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Glossopharyngeal Neuralgia


Michael Rubin

, MDCM, New York Presbyterian Hospital-Cornell Medical Center

Last full review/revision Sep 2020| Content last modified Sep 2020
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Glossopharyngeal neuralgia is characterized by recurrent attacks of severe pain in the 9th and 10th cranial nerve distribution (posterior pharynx, tonsils, back of the tongue, middle ear, under the angle of the jaw). Diagnosis is clinical. Treatment is usually with carbamazepine or gabapentin.

Glossopharyngeal neuralgia is rare, more commonly affecting men, usually after age 40.

Etiology of Glossopharyngeal Neuralgia

Rarely, the cause is a tumor in the cerebellopontine angle or the neck, a peritonsillar abscess, a carotid aneurysm, or a demyelinating disorder.

Often, no cause is identified.

Symptoms and Signs of Glossopharyngeal Neuralgia

As in trigeminal neuralgia, paroxysmal attacks of unilateral brief, excruciating pain occur spontaneously or are precipitated when areas innervated by the glossopharyngeal nerve are stimulated (eg, by chewing, swallowing, coughing, talking, yawning, or sneezing). The pain, lasting seconds to a few minutes, usually begins in the tonsillar region or at the base of the tongue and may radiate to the ipsilateral ear.

Occasionally, increased activation of the vagus nerve due to its connections with the glossopharyngeal nerve causes sinus arrest with syncope; episodes may occur daily or once every few weeks.

Diagnosis of Glossopharyngeal Neuralgia

  • Clinical evaluation, often including response to anesthetics

  • MRI

Diagnosis of glossopharyngeal neuralgia is clinical.

Glossopharyngeal neuralgia is distinguished from trigeminal neuralgia by the location of the pain. Also, in glossopharyngeal neuralgia, swallowing or touching the tonsils with an applicator tends to precipitate pain, and applying lidocaine to the throat temporarily eliminates spontaneous or evoked pain.

MRI is done to exclude tonsillar, pharyngeal, and cerebellopontine angle tumors and metastatic lesions in the anterior cervical triangle. X-rays or CT can be done to look for an elongated styloid process below the ear, which could be compressing the nerve. Local nerve blocks done by an otolaryngologist can help distinguish between carotidynia, superior laryngeal neuralgia, and pain caused by tumors.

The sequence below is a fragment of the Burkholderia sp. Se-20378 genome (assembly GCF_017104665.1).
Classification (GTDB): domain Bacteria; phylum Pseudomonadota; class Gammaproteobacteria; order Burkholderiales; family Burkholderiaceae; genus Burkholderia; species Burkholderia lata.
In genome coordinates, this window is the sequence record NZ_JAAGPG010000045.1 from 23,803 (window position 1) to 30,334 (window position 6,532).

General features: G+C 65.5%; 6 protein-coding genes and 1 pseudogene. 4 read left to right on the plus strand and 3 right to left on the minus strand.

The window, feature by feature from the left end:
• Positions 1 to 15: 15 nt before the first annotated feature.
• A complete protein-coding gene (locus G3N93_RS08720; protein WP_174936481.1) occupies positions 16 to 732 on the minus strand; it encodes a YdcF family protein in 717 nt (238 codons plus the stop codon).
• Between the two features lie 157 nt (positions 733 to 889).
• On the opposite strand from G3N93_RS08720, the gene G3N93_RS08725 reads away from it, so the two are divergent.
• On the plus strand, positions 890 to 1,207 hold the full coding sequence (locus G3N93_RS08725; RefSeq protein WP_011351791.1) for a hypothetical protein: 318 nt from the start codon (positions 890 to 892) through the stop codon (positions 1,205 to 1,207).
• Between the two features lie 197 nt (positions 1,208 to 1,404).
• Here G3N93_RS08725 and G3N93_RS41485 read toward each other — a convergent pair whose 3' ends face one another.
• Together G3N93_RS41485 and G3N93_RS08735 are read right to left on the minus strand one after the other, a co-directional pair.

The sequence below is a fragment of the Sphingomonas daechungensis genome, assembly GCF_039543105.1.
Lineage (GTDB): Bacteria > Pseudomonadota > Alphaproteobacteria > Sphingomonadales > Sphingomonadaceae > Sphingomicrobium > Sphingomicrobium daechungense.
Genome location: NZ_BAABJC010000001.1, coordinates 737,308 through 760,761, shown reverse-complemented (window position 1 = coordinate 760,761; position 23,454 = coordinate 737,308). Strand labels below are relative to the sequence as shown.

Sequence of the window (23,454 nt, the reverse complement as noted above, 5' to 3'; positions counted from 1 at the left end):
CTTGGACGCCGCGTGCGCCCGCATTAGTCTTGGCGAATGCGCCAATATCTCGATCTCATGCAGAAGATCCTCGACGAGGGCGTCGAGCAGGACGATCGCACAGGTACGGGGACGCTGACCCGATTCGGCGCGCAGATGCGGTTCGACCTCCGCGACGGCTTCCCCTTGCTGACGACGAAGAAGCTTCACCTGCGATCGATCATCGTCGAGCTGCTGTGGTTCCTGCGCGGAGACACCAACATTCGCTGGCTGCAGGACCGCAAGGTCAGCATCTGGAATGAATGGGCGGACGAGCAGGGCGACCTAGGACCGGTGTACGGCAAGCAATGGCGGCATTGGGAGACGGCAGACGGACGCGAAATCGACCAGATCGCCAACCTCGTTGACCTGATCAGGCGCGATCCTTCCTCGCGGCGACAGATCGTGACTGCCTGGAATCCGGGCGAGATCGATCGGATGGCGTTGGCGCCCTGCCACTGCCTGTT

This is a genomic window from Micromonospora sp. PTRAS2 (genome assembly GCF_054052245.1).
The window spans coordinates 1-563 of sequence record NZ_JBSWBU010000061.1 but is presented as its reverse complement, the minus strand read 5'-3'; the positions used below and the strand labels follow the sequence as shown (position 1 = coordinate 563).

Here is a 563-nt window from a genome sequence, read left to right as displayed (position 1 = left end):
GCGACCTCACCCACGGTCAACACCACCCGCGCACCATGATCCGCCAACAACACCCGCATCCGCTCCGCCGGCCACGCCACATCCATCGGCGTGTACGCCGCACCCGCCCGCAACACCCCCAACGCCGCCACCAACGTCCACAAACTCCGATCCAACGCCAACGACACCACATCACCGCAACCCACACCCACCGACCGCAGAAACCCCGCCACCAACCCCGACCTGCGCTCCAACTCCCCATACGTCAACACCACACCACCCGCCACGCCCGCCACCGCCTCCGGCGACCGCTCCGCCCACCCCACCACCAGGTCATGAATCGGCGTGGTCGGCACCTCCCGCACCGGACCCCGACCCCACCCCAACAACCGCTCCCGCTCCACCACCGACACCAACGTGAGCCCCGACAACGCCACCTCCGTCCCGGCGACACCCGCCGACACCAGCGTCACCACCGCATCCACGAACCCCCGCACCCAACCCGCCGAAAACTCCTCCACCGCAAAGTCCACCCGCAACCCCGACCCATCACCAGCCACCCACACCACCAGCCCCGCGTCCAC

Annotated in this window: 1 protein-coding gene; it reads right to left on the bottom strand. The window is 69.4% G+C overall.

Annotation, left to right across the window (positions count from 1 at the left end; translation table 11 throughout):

Treatment of Glossopharyngeal Neuralgia

  • Usually antiseizure drugs

If oral drugs are ineffective, local anesthetics can provide relief. For example, topical cocaine applied to the pharynx may provide temporary relief. However, surgery to decompress the nerve from a pulsating artery (microvascular decompression) may be necessary. If pain is restricted to the pharynx, surgery can be restricted to the extracranial part of the nerve. If pain is widespread, surgery must involve the intracranial part of the nerve.

Key Points

  • The pain of glossopharyngeal neuralgia is similar to that of trigeminal neuralgia.

  • Distinguish glossopharyngeal neuralgia from trigeminal neuralgia based on the pain's location and response to touching and to lidocaine applied to the pharynx.

  • Do MRI to distinguish glossopharyngeal neuralgia from tumors and metastatic lesions.

  • Treat as for trigeminal neuralgia (usually with antiseizure drugs).

  • If drugs are ineffective, try local anesthetics, but microvascular decompression may be necessary.

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Test your knowledge
Numbness is defined as loss of sensation, either partial or complete. Numbness can occur from dysfunction anywhere along the pathway from the sensory receptors up to the cerebral cortex. A patient with dysfunction in which of the following CNS areas is most likely to present with facial and body numbness on the same side, plus an inability to perceive multiple stimuli of the same type simultaneously?
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